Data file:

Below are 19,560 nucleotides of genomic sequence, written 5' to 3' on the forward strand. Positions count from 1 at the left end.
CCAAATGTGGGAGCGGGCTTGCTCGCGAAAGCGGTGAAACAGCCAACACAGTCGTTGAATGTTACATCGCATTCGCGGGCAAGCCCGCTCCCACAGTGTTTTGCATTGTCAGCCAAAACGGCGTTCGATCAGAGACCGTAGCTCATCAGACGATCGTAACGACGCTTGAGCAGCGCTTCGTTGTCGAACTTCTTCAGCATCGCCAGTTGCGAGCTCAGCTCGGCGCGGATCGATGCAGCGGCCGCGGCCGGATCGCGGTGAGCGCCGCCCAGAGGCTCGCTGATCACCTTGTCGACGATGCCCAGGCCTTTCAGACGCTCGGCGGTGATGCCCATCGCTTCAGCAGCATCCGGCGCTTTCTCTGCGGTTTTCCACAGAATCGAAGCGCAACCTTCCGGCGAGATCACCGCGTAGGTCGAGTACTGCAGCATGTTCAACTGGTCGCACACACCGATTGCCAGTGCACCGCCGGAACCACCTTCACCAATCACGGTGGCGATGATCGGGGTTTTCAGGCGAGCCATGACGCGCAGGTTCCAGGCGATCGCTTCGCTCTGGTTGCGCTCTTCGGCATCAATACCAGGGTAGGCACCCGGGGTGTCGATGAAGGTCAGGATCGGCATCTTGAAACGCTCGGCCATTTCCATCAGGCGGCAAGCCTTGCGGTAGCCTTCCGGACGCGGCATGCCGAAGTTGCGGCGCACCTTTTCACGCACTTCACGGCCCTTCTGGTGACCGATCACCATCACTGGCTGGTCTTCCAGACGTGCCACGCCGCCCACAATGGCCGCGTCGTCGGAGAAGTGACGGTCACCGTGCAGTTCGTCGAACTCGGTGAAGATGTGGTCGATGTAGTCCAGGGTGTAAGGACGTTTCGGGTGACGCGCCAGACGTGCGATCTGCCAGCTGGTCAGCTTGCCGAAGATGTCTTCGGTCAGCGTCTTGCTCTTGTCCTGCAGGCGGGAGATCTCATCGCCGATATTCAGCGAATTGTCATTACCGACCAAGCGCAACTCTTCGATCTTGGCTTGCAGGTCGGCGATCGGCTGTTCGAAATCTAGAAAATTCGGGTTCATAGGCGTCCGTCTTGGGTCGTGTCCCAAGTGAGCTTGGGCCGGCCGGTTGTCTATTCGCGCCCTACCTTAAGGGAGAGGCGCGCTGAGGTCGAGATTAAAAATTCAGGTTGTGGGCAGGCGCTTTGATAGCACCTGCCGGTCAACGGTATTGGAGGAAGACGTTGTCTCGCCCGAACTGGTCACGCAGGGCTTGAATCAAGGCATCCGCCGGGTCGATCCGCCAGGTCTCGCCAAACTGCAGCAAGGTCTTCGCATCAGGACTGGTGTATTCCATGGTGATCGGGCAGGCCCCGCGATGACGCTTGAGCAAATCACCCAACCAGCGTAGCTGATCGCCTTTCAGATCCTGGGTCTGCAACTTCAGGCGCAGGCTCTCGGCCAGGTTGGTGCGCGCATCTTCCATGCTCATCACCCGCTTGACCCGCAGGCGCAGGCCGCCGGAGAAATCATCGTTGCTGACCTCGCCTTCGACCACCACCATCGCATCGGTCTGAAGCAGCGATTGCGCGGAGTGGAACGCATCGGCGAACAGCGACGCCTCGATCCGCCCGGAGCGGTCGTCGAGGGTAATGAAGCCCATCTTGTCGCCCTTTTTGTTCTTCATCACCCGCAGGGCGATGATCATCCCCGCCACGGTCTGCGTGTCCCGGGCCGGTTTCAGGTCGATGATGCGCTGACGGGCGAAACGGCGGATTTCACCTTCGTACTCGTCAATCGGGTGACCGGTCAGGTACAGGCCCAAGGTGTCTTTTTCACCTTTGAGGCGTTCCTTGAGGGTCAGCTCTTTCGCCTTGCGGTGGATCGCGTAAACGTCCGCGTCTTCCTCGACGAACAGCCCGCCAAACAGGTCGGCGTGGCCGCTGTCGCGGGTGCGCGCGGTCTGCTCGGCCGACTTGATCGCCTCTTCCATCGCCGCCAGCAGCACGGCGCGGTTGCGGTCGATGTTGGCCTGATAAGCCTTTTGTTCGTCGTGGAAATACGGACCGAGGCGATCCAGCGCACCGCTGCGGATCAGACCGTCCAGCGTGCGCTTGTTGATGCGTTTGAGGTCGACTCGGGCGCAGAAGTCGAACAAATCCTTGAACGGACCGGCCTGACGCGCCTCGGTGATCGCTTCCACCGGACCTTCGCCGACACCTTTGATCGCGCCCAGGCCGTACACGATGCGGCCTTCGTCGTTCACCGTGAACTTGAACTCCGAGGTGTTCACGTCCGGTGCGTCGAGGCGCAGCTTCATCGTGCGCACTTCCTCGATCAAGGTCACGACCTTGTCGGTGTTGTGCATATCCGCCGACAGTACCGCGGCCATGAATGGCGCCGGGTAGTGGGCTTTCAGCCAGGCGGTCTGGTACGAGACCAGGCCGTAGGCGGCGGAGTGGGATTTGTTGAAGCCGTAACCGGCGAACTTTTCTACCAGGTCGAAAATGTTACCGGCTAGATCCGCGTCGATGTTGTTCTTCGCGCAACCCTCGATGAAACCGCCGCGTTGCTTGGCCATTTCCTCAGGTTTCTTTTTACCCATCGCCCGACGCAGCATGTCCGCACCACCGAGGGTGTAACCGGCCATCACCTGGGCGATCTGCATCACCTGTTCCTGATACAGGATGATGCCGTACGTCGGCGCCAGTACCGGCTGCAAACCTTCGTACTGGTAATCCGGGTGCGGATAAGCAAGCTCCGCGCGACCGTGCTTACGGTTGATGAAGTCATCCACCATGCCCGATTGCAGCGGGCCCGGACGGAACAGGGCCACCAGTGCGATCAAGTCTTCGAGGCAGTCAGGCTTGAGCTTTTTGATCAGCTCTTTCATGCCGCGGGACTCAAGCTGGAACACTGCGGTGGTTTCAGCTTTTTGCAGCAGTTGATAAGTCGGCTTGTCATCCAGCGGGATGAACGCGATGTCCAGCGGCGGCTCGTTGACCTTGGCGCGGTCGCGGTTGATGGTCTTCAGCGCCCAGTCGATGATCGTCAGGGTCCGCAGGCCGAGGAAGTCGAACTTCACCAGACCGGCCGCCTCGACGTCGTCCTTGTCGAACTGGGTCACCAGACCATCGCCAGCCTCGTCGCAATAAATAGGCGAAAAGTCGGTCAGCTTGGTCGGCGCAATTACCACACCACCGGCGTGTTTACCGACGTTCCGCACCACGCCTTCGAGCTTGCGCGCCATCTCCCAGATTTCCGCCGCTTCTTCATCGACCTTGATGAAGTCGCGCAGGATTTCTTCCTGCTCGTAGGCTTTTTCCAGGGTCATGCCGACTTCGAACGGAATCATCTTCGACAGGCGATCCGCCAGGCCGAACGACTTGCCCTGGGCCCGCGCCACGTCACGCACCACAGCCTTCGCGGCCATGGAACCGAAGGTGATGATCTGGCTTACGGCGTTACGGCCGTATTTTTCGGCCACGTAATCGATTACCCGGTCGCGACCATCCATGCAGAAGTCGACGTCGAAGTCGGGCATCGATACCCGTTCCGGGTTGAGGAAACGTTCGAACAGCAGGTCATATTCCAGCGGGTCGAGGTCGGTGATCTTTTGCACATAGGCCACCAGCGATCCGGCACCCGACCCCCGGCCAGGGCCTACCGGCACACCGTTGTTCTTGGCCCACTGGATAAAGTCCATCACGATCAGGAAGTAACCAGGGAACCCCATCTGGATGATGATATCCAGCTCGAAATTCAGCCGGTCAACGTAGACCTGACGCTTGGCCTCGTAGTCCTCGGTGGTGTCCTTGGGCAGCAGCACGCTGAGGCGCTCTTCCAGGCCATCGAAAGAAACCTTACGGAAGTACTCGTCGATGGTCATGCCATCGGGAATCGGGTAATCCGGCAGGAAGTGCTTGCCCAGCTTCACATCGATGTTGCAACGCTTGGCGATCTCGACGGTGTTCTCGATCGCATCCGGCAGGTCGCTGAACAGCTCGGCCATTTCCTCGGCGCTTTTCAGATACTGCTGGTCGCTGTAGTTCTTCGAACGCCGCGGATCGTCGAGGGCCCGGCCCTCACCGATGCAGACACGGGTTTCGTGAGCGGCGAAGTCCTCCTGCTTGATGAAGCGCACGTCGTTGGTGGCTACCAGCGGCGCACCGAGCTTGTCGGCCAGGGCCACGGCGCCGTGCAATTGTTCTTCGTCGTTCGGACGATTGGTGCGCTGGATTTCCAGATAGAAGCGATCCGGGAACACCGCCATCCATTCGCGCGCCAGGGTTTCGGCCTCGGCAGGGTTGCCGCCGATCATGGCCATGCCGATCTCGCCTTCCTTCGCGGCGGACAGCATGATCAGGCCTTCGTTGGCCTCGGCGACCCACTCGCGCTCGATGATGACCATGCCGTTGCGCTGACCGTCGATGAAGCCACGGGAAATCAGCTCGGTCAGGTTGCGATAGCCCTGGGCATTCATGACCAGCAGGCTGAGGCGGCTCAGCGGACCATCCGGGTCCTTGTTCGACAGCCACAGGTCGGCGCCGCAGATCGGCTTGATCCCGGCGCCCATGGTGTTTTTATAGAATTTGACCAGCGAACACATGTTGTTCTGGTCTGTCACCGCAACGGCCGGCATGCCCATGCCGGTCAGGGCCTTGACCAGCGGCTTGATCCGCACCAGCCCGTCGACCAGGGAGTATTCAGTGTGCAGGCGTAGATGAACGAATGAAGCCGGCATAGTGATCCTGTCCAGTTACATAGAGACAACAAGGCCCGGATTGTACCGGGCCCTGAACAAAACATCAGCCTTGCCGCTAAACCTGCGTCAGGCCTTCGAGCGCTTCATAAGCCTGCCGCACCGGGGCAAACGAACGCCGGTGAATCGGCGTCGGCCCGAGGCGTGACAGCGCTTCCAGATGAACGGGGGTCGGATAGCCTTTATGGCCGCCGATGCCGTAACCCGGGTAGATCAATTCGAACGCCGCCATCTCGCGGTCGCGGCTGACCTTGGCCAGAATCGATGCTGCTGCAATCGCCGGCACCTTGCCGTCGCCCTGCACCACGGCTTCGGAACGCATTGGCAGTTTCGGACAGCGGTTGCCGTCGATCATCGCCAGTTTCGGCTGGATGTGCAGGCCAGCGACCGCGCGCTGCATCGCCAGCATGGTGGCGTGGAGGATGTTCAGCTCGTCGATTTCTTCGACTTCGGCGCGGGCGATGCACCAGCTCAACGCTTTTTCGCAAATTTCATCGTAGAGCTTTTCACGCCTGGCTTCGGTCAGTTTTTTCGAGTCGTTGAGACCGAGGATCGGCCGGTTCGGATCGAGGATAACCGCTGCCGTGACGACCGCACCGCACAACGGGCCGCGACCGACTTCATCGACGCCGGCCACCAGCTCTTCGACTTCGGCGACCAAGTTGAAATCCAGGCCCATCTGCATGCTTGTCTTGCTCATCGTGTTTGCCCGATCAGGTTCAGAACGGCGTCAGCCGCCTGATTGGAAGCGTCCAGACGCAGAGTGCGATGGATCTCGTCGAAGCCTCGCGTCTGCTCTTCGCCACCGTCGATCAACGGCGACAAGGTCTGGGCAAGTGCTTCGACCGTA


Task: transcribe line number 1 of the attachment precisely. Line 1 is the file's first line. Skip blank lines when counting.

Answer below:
Below are 19,560 nucleotides of genomic sequence, written 5' to 3' on the forward strand. Positions count from 1 at the left end.